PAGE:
Cantaloupe Granita with Mint
When treatment side effects dry out the body-and believe me, that's a fairly common occurrence- granitas come to the rescue. Granitas are similar to Italian ices in consistency, which makes them great for people with mouth sores, and melons are full of water, so they're great for rehydration. In fact, melons in any form are a wonderful source of fluids and nutrients. Eaten on an empty stomach (and that's the best way to consume them, as they can cause an awful lot of tummy rumbling when combined with other food), melons require little stomach action and go right into the small intestine, allowing quick absorption of their nutrients.
- 1/4 cup boiling water
- 1 cup fresh mint leaves, loosely packed, plus 10 fresh mint leaves, finely chopped
- 6 cups chopped cantaloupe
- 1/4 cup agave nectar
- 2 tablespoons freshly squeezed
- Lime Juice
Use caution when opening the freezer door while the granita is freezing. You want to end up with this frozen delight in your belly and not on the bottom of the freezer! Pour the boiling water over the 1 cup of mint leaves, cover, and steep for 30 minutes. Strain the liquid and discard the mint leaves. Put the cantaloupe in a food processor or blender and process on high speed until smooth. Add the agave nectar, lime juice, mint infusion, and the 10 chopped mint leaves to the food processor or blender and pulse to combine. Transfer to a freezer-safe 8 by 10-inch pan with sides at least 2 inches high and freeze for 1 hour. Use a fork to rake the mixture, breaking up the frozen parts into smaller bits and pushing them toward the center, like a pile of leaves. Return the granita to the freezer and repeat the raking process twice more at 30 minute intervals until entirely frozen.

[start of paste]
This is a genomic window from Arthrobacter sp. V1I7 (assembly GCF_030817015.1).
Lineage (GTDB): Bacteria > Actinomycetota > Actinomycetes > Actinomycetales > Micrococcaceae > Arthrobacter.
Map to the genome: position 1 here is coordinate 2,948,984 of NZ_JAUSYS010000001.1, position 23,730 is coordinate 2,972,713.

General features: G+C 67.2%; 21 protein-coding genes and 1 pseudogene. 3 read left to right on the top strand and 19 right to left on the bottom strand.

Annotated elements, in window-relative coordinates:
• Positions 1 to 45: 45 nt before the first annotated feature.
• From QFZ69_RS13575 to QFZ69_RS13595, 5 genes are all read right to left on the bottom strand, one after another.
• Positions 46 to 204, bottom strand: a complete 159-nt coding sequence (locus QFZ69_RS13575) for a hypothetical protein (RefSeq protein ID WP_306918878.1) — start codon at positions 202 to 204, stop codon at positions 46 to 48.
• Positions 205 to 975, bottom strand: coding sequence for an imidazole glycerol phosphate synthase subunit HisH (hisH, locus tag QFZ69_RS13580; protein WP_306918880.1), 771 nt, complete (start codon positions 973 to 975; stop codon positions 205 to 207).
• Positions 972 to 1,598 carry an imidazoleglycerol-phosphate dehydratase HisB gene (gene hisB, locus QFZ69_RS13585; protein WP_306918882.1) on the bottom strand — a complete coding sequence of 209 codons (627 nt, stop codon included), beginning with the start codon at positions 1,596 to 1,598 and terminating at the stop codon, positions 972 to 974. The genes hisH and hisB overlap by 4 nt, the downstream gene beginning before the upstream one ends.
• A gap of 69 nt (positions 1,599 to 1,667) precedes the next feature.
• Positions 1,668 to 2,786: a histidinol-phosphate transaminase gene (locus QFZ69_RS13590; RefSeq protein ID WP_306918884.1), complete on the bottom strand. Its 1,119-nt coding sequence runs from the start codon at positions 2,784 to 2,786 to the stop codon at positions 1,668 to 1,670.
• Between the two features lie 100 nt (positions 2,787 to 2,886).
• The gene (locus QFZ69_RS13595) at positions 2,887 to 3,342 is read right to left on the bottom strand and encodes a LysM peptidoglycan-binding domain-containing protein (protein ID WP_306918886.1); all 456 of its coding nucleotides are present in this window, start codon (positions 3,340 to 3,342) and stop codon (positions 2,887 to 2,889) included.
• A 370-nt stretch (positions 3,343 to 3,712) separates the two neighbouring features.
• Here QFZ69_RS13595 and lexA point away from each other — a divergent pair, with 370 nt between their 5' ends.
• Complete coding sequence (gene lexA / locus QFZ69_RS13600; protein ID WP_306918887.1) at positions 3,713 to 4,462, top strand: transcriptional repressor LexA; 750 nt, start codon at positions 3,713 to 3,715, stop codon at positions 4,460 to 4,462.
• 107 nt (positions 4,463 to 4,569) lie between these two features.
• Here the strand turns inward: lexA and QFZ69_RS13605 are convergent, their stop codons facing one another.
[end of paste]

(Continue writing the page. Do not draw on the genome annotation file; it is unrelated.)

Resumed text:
Prep Time: 30 minutes Cook Time: 2 hours in the freezer Storage: Store in an airtight container in the freezer for 3 weeks.
Per Serving: Calories: 95; Total Fat: 0.3 g (0.1 g saturated, 0 g monounsaturated); Carbohydrates: 24 g; Protein: 1 g; Fiber: 2 g; Sodium: 25 mg
Mouthwatering Watermelon Granita
- 2 cups chopped watermelon
- 2 1/2 tablespoons freshly
- Squeezed lime juice
- 2 teaspoons agave nectar
Put the watermelon in a food processor or blender and process on high speed until smooth. Add the lime juice and agave nectar to the food processor or blender and pulse to combine. Transfer to a freezer-safe 8 by 10-inch pan with sides at least 2 inches high and freeze for 1 hour. Use a fork to rake the mixture, breaking up the frozen parts into smaller chunks and pushing them toward the center like a pile of leaves. Return the granita to the freezer and repeat the raking process twice more at 30 minute intervals until entirely frozen. Variation: A fun variation on any granita is fruit drops, which I think of as a frozen version of Tootsie Pops, especially the part where you get to the sweet middle. Pour the liquid mixture into an ice cube tray, then stick a few blueberries into each of the compartments. They'll end up suspended in the middle after the liquid freezes. Put a toothpick or popsicle stick into each while they freeze and you can enjoy the fruit drops straight up, or skip the sticks and use them in beverages. Either way, these fruit drops are a treat for the eyes, and great for people with mouth sores or anyone who wants to stay hydrated.
Prep Time: 8 minutes Cook Time: 2 hours in the freezer Storage: Store in an airtight container in the freezer for 3 weeks.
Per Serving: Calories: 20; Total Fat: 0 g (0 g saturated, 0 g monounsaturated); Carbohydrates: 7 g; Protein: 0 g; Fiber: 0 g; Sodium: 0 mg
Mediterranean Lentil Salad